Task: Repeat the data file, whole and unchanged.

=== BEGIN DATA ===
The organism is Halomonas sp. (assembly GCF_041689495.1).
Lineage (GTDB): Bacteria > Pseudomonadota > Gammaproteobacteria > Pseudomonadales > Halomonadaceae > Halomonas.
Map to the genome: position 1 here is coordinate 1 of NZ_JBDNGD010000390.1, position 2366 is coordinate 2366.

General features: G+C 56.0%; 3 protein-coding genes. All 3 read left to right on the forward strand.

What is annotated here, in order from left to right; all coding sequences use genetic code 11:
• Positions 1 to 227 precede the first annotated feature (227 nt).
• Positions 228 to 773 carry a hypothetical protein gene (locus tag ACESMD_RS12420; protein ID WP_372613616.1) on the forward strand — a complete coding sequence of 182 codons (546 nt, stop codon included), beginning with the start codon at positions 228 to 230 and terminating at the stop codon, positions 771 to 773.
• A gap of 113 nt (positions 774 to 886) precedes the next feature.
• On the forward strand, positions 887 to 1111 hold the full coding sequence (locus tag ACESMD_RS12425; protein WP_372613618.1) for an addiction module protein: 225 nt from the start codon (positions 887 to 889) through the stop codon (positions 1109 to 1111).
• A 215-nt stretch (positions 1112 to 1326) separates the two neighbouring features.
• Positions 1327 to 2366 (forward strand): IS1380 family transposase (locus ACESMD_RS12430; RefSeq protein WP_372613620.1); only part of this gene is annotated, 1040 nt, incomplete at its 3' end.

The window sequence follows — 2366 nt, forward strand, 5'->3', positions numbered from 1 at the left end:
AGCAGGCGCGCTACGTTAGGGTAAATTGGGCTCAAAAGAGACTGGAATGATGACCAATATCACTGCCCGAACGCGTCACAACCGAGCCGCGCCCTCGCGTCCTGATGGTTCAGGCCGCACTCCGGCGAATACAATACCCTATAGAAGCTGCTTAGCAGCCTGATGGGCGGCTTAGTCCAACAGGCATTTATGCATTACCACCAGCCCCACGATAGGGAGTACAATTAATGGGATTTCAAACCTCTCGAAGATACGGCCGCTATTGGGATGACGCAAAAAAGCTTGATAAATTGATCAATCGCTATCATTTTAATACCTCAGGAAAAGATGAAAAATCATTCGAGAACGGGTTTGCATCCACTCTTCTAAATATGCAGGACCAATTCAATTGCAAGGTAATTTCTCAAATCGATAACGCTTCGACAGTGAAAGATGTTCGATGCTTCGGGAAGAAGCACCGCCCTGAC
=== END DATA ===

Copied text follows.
The organism is Halomonas sp. (assembly GCF_041689495.1).
Lineage (GTDB): Bacteria > Pseudomonadota > Gammaproteobacteria > Pseudomonadales > Halomonadaceae > Halomonas.
Map to the genome: position 1 here is coordinate 1 of NZ_JBDNGD010000390.1, position 2366 is coordinate 2366.

General features: G+C 56.0%; 3 protein-coding genes. All 3 read left to right on the forward strand.

What is annotated here, in order from left to right; all coding sequences use genetic code 11:
• Positions 1 to 227 precede the first annotated feature (227 nt).
• Positions 228 to 773 carry a hypothetical protein gene (locus tag ACESMD_RS12420; protein ID WP_372613616.1) on the forward strand — a complete coding sequence of 182 codons (546 nt, stop codon included), beginning with the start codon at positions 228 to 230 and terminating at the stop codon, positions 771 to 773.
• A gap of 113 nt (positions 774 to 886) precedes the next feature.
• On the forward strand, positions 887 to 1111 hold the full coding sequence (locus tag ACESMD_RS12425; protein WP_372613618.1) for an addiction module protein: 225 nt from the start codon (positions 887 to 889) through the stop codon (positions 1109 to 1111).
• A 215-nt stretch (positions 1112 to 1326) separates the two neighbouring features.
• Positions 1327 to 2366 (forward strand): IS1380 family transposase (locus ACESMD_RS12430; RefSeq protein WP_372613620.1); only part of this gene is annotated, 1040 nt, incomplete at its 3' end.

The window sequence follows — 2366 nt, forward strand, 5'->3', positions numbered from 1 at the left end:
AGCAGGCGCGCTACGTTAGGGTAAATTGGGCTCAAAAGAGACTGGAATGATGACCAATATCACTGCCCGAACGCGTCACAACCGAGCCGCGCCCTCGCGTCCTGATGGTTCAGGCCGCACTCCGGCGAATACAATACCCTATAGAAGCTGCTTAGCAGCCTGATGGGCGGCTTAGTCCAACAGGCATTTATGCATTACCACCAGCCCCACGATAGGGAGTACAATTAATGGGATTTCAAACCTCTCGAAGATACGGCCGCTATTGGGATGACGCAAAAAAGCTTGATAAATTGATCAATCGCTATCATTTTAATACCTCAGGAAAAGATGAAAAATCATTCGAGAACGGGTTTGCATCCACTCTTCTAAATATGCAGGACCAATTCAATTGCAAGGTAATTTCTCAAATCGATAACGCTTCGACAGTGAAAGATGTTCGATGCTTCGGGAAGAAGCACCGCCCTGAC